Date of Award


Degree Type


Degree Name

Doctor of Philosophy (PhD)

Graduate Group

Health Care Management & Economics

First Advisor

Guy David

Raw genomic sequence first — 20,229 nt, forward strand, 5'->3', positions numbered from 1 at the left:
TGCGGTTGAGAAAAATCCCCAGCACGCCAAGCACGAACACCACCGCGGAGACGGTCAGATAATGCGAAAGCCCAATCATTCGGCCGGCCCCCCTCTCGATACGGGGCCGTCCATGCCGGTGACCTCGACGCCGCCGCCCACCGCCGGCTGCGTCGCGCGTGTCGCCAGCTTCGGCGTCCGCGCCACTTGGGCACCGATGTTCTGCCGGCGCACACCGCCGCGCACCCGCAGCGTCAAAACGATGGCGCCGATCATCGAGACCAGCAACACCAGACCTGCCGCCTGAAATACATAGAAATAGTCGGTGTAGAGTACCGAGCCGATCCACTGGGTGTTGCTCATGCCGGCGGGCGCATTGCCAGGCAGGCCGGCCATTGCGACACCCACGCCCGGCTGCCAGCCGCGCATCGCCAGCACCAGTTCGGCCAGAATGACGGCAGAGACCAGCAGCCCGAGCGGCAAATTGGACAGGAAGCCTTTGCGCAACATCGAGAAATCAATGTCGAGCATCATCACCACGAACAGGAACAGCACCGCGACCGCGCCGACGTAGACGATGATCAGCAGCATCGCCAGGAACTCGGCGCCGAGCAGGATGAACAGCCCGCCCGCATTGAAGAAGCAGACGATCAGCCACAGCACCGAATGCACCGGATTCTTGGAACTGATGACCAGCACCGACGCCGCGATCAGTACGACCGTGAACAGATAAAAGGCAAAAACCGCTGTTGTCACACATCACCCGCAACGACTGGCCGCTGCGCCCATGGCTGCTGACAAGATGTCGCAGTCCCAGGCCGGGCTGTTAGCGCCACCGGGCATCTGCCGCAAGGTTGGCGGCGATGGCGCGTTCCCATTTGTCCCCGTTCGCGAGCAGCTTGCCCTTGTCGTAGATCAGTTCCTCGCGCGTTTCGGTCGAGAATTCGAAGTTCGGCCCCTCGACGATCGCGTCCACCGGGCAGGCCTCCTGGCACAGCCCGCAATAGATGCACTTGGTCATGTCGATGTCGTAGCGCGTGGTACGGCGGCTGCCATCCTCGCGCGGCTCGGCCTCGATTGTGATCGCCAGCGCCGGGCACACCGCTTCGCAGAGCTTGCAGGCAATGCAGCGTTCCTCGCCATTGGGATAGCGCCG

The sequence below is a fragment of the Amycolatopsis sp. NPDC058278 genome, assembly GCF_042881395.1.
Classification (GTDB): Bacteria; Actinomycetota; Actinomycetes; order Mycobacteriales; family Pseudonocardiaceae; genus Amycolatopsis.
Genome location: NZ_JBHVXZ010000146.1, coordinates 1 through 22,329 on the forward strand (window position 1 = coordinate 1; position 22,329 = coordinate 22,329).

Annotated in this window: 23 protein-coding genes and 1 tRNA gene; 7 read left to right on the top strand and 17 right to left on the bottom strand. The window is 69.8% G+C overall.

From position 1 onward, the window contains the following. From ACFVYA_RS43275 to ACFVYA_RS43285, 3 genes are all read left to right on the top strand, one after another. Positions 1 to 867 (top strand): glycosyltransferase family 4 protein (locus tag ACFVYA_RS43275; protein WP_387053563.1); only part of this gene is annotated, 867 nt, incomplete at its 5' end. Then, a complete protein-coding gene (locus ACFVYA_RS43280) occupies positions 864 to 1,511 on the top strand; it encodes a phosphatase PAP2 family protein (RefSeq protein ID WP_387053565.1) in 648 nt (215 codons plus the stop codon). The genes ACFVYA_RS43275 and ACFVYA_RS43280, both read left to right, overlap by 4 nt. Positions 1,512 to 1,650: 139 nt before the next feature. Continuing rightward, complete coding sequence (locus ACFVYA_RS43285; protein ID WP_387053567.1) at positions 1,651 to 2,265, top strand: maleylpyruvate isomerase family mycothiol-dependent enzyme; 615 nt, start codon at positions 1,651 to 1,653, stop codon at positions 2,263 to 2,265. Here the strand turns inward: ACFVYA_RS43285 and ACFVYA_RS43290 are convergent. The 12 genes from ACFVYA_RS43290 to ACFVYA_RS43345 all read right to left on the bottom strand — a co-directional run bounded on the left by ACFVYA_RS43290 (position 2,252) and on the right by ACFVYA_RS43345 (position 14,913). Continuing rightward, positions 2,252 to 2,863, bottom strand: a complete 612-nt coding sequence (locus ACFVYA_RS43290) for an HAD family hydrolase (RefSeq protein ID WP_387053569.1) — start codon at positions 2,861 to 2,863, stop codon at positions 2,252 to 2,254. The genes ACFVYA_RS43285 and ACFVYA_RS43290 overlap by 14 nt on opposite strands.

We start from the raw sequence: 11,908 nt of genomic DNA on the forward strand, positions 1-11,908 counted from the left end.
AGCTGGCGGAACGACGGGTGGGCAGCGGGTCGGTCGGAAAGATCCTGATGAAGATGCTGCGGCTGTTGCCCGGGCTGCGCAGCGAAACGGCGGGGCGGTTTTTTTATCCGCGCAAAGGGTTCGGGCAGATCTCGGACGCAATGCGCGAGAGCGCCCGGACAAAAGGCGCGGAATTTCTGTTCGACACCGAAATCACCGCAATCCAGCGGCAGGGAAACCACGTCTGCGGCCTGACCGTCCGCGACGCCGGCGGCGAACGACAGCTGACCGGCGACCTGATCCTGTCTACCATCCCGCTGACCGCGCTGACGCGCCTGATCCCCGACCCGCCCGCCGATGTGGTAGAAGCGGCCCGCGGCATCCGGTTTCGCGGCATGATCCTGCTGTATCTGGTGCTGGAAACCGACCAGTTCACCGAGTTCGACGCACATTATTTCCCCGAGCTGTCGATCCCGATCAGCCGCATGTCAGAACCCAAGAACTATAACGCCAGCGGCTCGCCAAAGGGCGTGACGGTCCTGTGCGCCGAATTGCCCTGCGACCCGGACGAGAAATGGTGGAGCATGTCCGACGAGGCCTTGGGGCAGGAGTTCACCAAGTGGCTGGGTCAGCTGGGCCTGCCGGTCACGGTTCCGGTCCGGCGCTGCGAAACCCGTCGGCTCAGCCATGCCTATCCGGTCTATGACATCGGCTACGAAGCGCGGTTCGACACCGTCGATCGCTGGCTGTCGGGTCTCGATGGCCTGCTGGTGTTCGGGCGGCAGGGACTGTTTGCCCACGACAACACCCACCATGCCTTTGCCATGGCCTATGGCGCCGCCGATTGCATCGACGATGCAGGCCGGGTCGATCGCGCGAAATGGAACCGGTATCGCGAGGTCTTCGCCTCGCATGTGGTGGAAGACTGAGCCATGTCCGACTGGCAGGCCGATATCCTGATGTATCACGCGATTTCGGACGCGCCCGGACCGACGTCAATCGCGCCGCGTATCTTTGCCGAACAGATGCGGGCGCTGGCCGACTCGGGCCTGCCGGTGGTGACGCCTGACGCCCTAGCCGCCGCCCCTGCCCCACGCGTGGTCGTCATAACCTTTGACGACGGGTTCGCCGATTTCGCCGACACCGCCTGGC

Medical technology disadoption, a topic which has not previously been studied in great detail by health economists, is of great importance in a health care system where technology is understood to be a major driver of expenditure growth and the adoption of new technologies is consistently promoted by cultural norms and financial incentives. The disadoption of technologies with sub-optimal efficacy or safety is a key to improving the quality and value of care, and thus there is obvious utility to learning more about factors that influence technology disadoption. This dissertation establishes a novel theoretical framework to characterize the disadoption process along multiple dimensions, and then develops a simple mathematical model to describe physician disadoption behavior. Disadoption is examined empirically by analyzing the use of coronary drug-eluting stents (DES) in 2006-07(following their rapid adoption in 2003-04) using New York and Florida hospital discharge data, national practice organization data, and physician characteristic data. Preceding DES adoption behavior and physician group size are the primary factors studied for association with DES disadoption behavior. Empirical analyses indicate that faster DES adoption may be weakly associated with later DES disadoption, which may be consistent with physician risk aversion or product loyalty playing roles in disadoption decisions. Also, analyses suggest that there may be a week negative relationship between group size and timing of DES disadoption, suggesting that physicians in larger groups may begin the disadoption process later. These empirical results, which are subjected to instrumental variable analysis and extensive robustness checks, generally lack statistical significance, which highlights the current level of uncertainty surrounding disadoption behavior, including the observation that it does not appear to be empirically either similar or related to adoption behavior. Thus, this work both promotes and guides future research on medical disadoption and its determinants.

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